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  1. #1
    Dream without Hesitation Dreamer's Avatar
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    Jul 2015
    974 so/sp
    IEE Ne

    Default Maturity and Type

    How does maturity and life experience change how one person appears, versus someone of the same type, at younger age? I have a suspicion the more maturity one has, the more neutral one becomes, and less definitive of a type. Not neutral in the sense of every type coming to a singular point, but that they have rounded out more and fleshed out their functions so they aren't so dominant function heavy for example. We have many members on this forum, from all walks of life, and it's interesting to me, though obvious too, how different people of the same type could be.

    Yes, this all seems rather obvious, that there are so many people on this planet, only 16 types, and each person coming with their own experiences to the table, but I would like to specifically look at age and maturity, and how, at a given stage in someone's life, may alter how that personality type will ultimately appear to the outside world.

    Any thoughts? If it helps to narrow the spectrum, how do you see your own type evolving with maturity?
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  2. #2
    Senior Member
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    Nov 2015


    I believe the confusion comes from the fact that, as people age, they discover and engage their four primary functions so much so that they appear more mellowed out, as you described it. A young child will obviously engage their dominant function first, and very quickly their second function will come trailing behind soon after, until they reach somewhere in their teens or their twenties that they will engage through another function. It is said that during middle age is when we will comfortably engage all four primary functions, hence why we won't appear as intensely as our type like when we were younger and less inhibited by life experiences, I suppose.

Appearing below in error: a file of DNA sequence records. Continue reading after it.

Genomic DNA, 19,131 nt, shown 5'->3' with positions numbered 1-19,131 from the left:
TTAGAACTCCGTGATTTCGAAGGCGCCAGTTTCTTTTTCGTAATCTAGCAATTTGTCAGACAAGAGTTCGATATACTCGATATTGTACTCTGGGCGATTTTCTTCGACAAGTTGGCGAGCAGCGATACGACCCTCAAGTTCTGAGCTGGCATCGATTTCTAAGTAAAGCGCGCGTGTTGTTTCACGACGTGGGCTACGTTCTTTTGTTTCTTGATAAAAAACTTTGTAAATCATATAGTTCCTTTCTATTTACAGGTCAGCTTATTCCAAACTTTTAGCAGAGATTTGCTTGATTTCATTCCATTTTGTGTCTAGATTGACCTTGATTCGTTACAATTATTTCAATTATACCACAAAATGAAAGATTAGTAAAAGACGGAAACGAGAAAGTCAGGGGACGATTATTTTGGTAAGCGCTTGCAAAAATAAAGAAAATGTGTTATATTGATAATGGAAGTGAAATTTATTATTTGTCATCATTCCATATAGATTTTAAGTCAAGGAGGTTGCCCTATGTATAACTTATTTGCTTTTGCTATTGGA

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  3. #3
    Non-Oblivion Lady Lazarus's Avatar
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    Jun 2014


    Weird as it may sound I feel as if I was simultaneously "more" and "less" ISFJ when I was younger. Is one "most" one's type at the shadow type? I'm unsure on that but that was the overall feel of my experience anyway. As little sense as I can put to any of it.


  4. #4
    Senior Member Verona's Avatar
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    May 2016
    6w5 sp


    I think maturity means that we have had more time to develop our functions and our type may not always be easy to determine because we have learned more balance. Theoretically there is a set formula for how your functions are supposed to develop as you age but I think life experience can mean you develop other supporting functions that may not be in your stack. For example if you are working a job that requires the use of Te you may develop it even though it isn't in your stack. I think this can make it harder to figure out your type when you are older because your functions are more developed. I wish I had learned about the functions when I was in my early 20's because I think it would have been easier to figure out my type.

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